After the release, Wardle reverse-engineered the security patch to see how Apple was dealing with the Gatekeeper problem. He then noticed that the actual underlying vulnerability wasn't addressed. Instead, the company had blacklisted the binaries Wardle was using to demonstrate the issue. When he talked to Apple about it, the company issued a new security update that just blacklisted the latest apps he was working with.
Basically, instead of treating the disease, Apple went after the symptoms. Wardle is quick to point out that the security team at Apple is a bright group, and that he's been in contact with them while doing his research. The team has reiterated that it's working on a more comprehensive fix.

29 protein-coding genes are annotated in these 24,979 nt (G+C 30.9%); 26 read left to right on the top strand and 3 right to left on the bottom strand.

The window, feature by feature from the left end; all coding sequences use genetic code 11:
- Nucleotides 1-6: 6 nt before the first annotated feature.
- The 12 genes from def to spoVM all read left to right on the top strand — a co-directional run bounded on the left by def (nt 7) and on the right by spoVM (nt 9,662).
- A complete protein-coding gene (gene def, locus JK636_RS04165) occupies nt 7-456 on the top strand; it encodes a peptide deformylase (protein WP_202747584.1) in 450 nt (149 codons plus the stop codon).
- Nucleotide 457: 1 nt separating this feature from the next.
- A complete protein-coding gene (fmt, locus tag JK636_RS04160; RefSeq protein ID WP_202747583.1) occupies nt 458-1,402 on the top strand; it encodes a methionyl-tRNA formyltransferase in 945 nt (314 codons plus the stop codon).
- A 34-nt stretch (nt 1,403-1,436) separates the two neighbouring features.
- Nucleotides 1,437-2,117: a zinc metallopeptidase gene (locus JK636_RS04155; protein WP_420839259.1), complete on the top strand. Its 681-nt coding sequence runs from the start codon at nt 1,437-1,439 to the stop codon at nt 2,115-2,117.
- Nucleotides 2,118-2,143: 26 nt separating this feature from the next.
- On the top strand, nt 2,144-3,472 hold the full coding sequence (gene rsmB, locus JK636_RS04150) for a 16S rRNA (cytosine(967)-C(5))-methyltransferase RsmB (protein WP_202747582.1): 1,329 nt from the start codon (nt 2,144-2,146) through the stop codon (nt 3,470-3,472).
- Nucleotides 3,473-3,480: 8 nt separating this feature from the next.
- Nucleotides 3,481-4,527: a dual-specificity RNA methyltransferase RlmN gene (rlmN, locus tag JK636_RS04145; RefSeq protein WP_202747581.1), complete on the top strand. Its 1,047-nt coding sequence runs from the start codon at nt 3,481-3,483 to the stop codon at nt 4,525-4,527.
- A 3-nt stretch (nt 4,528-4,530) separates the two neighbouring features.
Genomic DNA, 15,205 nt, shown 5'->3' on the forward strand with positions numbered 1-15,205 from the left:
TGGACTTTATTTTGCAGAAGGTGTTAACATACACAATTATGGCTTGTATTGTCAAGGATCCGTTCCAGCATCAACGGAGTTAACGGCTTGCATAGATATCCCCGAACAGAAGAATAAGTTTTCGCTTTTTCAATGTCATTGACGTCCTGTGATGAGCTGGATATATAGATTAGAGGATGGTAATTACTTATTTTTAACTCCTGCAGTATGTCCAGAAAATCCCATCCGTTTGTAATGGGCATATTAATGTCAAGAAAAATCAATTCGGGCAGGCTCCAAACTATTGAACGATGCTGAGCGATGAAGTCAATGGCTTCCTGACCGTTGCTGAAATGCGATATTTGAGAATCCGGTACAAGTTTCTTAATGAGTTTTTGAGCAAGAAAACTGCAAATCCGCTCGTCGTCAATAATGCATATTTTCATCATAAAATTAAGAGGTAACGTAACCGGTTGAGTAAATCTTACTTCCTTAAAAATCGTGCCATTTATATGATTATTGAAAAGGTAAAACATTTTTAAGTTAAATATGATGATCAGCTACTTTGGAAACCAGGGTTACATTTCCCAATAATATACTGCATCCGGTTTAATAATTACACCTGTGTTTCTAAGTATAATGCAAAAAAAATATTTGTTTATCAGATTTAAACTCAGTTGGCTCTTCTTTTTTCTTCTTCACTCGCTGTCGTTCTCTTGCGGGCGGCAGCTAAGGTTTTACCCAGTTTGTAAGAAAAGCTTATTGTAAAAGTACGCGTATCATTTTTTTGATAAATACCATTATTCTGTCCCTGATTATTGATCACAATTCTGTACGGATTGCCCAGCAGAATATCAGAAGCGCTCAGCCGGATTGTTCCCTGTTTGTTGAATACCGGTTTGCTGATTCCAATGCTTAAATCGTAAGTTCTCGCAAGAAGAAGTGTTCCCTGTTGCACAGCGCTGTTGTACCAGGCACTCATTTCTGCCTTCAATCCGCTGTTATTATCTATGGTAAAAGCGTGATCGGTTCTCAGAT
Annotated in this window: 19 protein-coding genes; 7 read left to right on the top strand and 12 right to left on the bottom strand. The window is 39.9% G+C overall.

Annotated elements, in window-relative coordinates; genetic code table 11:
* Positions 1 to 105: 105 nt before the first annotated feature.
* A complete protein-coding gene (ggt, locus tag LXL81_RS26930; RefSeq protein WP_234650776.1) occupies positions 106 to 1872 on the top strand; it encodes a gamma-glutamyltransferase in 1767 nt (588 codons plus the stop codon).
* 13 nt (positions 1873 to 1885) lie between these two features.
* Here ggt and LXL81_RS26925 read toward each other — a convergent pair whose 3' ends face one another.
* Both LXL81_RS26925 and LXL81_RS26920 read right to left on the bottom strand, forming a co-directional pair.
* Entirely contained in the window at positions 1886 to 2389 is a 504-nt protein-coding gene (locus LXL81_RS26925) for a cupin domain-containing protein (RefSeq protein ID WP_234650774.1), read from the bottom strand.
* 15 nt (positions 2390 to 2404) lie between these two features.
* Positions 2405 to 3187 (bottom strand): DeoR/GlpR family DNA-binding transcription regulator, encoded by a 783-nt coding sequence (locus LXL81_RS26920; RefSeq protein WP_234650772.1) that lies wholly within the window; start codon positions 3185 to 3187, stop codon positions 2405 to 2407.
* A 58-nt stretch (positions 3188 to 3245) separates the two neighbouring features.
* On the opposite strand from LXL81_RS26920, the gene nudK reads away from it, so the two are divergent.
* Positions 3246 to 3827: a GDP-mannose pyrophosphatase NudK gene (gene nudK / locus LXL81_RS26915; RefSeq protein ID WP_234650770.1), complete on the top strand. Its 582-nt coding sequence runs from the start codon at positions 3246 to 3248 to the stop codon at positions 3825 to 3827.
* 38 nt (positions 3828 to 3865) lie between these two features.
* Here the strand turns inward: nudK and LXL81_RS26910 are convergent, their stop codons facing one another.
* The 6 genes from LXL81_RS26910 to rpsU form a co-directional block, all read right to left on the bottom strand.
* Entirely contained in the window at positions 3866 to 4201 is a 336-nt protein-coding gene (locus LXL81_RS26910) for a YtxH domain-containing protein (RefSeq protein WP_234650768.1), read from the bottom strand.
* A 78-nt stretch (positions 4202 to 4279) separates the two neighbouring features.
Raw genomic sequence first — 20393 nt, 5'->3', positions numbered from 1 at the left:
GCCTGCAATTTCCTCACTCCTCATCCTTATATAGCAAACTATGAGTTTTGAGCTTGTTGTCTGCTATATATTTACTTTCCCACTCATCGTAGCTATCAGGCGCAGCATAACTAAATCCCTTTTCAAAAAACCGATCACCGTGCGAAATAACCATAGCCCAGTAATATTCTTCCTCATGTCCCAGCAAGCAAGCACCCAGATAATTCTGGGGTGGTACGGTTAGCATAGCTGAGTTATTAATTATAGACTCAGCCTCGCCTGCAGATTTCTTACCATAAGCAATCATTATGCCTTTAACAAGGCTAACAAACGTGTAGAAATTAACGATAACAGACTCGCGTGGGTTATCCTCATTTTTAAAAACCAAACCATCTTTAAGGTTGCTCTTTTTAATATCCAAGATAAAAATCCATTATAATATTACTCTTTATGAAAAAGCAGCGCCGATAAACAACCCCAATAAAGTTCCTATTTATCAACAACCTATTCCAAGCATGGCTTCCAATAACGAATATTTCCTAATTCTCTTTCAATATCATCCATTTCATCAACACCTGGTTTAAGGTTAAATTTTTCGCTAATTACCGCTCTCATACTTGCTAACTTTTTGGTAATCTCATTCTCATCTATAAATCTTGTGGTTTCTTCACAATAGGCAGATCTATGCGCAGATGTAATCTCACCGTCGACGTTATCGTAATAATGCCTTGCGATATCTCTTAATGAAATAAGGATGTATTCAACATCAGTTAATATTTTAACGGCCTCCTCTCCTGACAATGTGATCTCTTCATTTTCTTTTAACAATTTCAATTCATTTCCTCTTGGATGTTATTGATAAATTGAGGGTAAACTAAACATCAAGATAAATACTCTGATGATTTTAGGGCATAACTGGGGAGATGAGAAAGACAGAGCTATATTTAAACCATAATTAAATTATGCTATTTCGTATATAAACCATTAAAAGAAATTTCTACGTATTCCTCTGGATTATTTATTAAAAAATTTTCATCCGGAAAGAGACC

However, Wardle is concerned about end users that have put their trust in a security update that doesn't actually fix the problem. "I can reverse engineer this [security patch] in five minutes," he told Engadget, "so it's something others can do as well."
The vulnerability is especially concerning, because it opens up Macs to altered apps that are the result of man-in-the-middle attacks when something is downloaded via regular HTTP instead of secure HTTPS.
While Apple is working on a fix, Wardle suggests only downloading apps from the Mac App Store or from trusted vendors that use HTTPS -- something you should be doing already, really. We've contacted Apple and will update this post if we get a response.